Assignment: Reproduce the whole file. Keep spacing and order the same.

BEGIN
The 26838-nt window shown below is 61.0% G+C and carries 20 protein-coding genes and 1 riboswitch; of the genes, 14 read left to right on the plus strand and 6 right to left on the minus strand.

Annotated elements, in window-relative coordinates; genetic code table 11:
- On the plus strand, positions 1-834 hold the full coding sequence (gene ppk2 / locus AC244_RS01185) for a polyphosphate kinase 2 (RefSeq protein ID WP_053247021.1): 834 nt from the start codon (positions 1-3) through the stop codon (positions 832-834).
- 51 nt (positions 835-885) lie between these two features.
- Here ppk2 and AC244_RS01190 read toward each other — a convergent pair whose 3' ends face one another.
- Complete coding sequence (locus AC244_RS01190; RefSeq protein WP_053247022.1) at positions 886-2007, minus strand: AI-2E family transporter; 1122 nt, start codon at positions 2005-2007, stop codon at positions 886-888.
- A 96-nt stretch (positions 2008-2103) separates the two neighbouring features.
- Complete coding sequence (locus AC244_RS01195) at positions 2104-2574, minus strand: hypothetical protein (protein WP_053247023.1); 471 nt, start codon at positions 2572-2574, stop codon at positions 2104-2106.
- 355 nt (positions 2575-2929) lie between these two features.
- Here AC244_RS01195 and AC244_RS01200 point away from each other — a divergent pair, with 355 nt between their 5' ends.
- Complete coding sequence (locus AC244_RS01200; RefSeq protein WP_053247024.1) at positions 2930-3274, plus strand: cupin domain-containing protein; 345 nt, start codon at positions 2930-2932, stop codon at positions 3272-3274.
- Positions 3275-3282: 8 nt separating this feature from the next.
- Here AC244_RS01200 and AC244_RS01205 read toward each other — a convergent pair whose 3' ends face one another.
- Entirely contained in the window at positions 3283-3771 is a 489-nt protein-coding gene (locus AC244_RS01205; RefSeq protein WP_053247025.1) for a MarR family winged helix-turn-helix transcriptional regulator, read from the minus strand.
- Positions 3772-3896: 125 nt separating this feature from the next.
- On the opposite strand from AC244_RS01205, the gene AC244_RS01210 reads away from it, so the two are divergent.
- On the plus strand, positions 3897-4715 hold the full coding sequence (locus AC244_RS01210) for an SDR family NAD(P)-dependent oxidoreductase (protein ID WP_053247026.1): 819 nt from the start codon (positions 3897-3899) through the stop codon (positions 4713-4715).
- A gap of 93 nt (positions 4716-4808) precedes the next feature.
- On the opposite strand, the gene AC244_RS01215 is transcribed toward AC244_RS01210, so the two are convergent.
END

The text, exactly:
The 26838-nt window shown below is 61.0% G+C and carries 20 protein-coding genes and 1 riboswitch; of the genes, 14 read left to right on the plus strand and 6 right to left on the minus strand.

Annotated elements, in window-relative coordinates; genetic code table 11:
- On the plus strand, positions 1-834 hold the full coding sequence (gene ppk2 / locus AC244_RS01185) for a polyphosphate kinase 2 (RefSeq protein ID WP_053247021.1): 834 nt from the start codon (positions 1-3) through the stop codon (positions 832-834).
- 51 nt (positions 835-885) lie between these two features.
- Here ppk2 and AC244_RS01190 read toward each other — a convergent pair whose 3' ends face one another.
- Complete coding sequence (locus AC244_RS01190; RefSeq protein WP_053247022.1) at positions 886-2007, minus strand: AI-2E family transporter; 1122 nt, start codon at positions 2005-2007, stop codon at positions 886-888.
- A 96-nt stretch (positions 2008-2103) separates the two neighbouring features.
- Complete coding sequence (locus AC244_RS01195) at positions 2104-2574, minus strand: hypothetical protein (protein WP_053247023.1); 471 nt, start codon at positions 2572-2574, stop codon at positions 2104-2106.
- 355 nt (positions 2575-2929) lie between these two features.
- Here AC244_RS01195 and AC244_RS01200 point away from each other — a divergent pair, with 355 nt between their 5' ends.
- Complete coding sequence (locus AC244_RS01200; RefSeq protein WP_053247024.1) at positions 2930-3274, plus strand: cupin domain-containing protein; 345 nt, start codon at positions 2930-2932, stop codon at positions 3272-3274.
- Positions 3275-3282: 8 nt separating this feature from the next.
- Here AC244_RS01200 and AC244_RS01205 read toward each other — a convergent pair whose 3' ends face one another.
- Entirely contained in the window at positions 3283-3771 is a 489-nt protein-coding gene (locus AC244_RS01205; RefSeq protein WP_053247025.1) for a MarR family winged helix-turn-helix transcriptional regulator, read from the minus strand.
- Positions 3772-3896: 125 nt separating this feature from the next.
- On the opposite strand from AC244_RS01205, the gene AC244_RS01210 reads away from it, so the two are divergent.
- On the plus strand, positions 3897-4715 hold the full coding sequence (locus AC244_RS01210) for an SDR family NAD(P)-dependent oxidoreductase (protein ID WP_053247026.1): 819 nt from the start codon (positions 3897-3899) through the stop codon (positions 4713-4715).
- A gap of 93 nt (positions 4716-4808) precedes the next feature.
- On the opposite strand, the gene AC244_RS01215 is transcribed toward AC244_RS01210, so the two are convergent.